Before I go further, let’s define “open,” particularly the levels and types. Being open as a government means something different than it does to be open as a friend, spouse or co-worker, than it does to be open as a leader, community or other group of people.

For the purposes of this post, I’ll focus on interpersonal relationships (though some of the ideas can apply to other kinds of relationships.) That’s where many of the ideas come from, and openness is valued within them because the degree to which you’re open roughly correlates with the degree of closeness you have.

And it works for all kinds of 1-to-1 relationships.

As colleagues, if you’re open, you can form healthy working relationships built on respect. You respect another’s role and job, you give constructive criticism and praise when you think it’s merited. You work toward a common goal if you have one. You do not act dishonestly in an effort to advance your own agenda.

As friends or family, if you’re open, you share stories, random thoughts and emotions, offer support for problematic times, develop unique relationships based on shared experiences — maybe even your own language. The degree to which that’s true depends on how good a friend/close a family member the other person is, and it’s certainly not true in all cases. But generally, you can be open because these people will not run away screaming.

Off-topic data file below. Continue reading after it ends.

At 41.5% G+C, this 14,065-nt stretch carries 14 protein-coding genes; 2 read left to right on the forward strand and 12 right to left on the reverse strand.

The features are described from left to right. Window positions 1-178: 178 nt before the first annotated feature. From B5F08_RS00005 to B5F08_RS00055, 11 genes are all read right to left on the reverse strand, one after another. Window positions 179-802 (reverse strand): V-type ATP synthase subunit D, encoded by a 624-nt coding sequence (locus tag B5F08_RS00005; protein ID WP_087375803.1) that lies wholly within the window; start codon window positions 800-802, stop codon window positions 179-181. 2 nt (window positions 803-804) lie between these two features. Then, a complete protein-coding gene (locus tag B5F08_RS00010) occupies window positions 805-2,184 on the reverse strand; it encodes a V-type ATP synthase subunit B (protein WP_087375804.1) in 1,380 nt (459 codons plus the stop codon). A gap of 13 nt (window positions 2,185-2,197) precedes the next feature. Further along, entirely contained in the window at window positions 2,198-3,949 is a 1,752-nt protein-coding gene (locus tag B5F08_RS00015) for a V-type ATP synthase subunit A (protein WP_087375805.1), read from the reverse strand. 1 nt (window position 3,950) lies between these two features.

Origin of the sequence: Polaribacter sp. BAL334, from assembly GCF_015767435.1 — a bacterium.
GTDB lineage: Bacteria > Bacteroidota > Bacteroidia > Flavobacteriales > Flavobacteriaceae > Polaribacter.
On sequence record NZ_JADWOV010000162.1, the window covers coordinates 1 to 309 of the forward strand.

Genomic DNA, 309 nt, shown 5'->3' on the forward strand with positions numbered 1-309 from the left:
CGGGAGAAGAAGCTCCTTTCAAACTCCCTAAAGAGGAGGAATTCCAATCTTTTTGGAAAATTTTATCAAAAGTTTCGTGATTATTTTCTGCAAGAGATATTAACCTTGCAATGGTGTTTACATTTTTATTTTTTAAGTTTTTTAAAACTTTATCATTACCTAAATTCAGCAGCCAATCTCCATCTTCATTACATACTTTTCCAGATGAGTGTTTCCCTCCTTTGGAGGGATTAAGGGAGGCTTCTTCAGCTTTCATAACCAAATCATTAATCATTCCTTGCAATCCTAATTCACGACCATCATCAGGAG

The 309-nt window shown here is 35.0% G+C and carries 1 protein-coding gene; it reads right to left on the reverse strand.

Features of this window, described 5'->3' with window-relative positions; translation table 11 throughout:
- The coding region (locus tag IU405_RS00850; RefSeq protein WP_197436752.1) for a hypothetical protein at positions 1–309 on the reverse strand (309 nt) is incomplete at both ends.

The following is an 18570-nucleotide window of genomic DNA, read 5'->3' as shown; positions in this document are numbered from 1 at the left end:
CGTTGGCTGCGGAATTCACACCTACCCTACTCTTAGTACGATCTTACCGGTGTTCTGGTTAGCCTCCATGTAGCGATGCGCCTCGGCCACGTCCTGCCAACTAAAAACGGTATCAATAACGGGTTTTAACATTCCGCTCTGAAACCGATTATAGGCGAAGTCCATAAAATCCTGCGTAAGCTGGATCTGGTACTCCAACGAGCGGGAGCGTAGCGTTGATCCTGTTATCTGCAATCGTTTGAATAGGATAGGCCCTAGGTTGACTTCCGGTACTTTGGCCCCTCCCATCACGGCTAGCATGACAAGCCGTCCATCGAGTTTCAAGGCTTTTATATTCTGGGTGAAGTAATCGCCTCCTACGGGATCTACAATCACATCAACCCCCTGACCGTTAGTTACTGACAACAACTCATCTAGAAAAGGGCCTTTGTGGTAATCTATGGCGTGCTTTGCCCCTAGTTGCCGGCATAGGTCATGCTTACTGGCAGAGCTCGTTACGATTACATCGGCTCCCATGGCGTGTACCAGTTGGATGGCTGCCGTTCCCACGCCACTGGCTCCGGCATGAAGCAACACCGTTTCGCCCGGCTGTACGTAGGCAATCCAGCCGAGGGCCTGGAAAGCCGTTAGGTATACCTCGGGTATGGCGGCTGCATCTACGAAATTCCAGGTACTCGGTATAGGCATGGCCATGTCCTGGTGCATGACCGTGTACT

For spouses, the same is true, just with an added level of intimacy. Lovers or sex partners don’t necessarily need a deep friendship history, but in any sexual relationship, openness and honesty are needed, just as respect is needed. You cannot arrive at enthusiastic consent without being open. There’s no room for ambiguity, and if there is ambiguity, that should be your signal not to move forward.

With that said, it’s also pretty easy to identify barriers to openness. Let’s start with a big one.


This is an incredibly broad category. There are big lies, like telling a potential employer, “Sure, I went to Harvard law school.” And of course, there are small, so-called white lies. Fibs like, “I’d love some dessert,” when you’re rather full.

Either way, they’re usually used for some personal gain — whether it’s staying in someone’s good graces, to placate somebody, to extract some benefit from a situation, to avoid an unpleasant situation.

You ever say, after eating the meal a friend made, “Eh, that was okay”? Likely not, because you’re supposed to say it was good even if it wasn’t, and you’re supposed to soften any criticism you do have as a matter of politeness. But that only gets you off the hook, while the friend isn’t really sure what to think, and that doesn’t help. (Though, that’s not to say that you have to be a jerk when you’re honest.)

The lie is also active; you have to say something blatantly untrue. That’s not the case for another type of obstacle toward openness.

Hiding the truth

I can remember several incidents during my childhood where my parents would get very frustrated trying to extract information from my brother, who was an exceptionally well built secret pinata as a kid. You’d hit it with a question, and only a few pieces of candy would fall out. Ask another question, and few more pieces fall. Eventually you’d want to blast it with a mighty swing.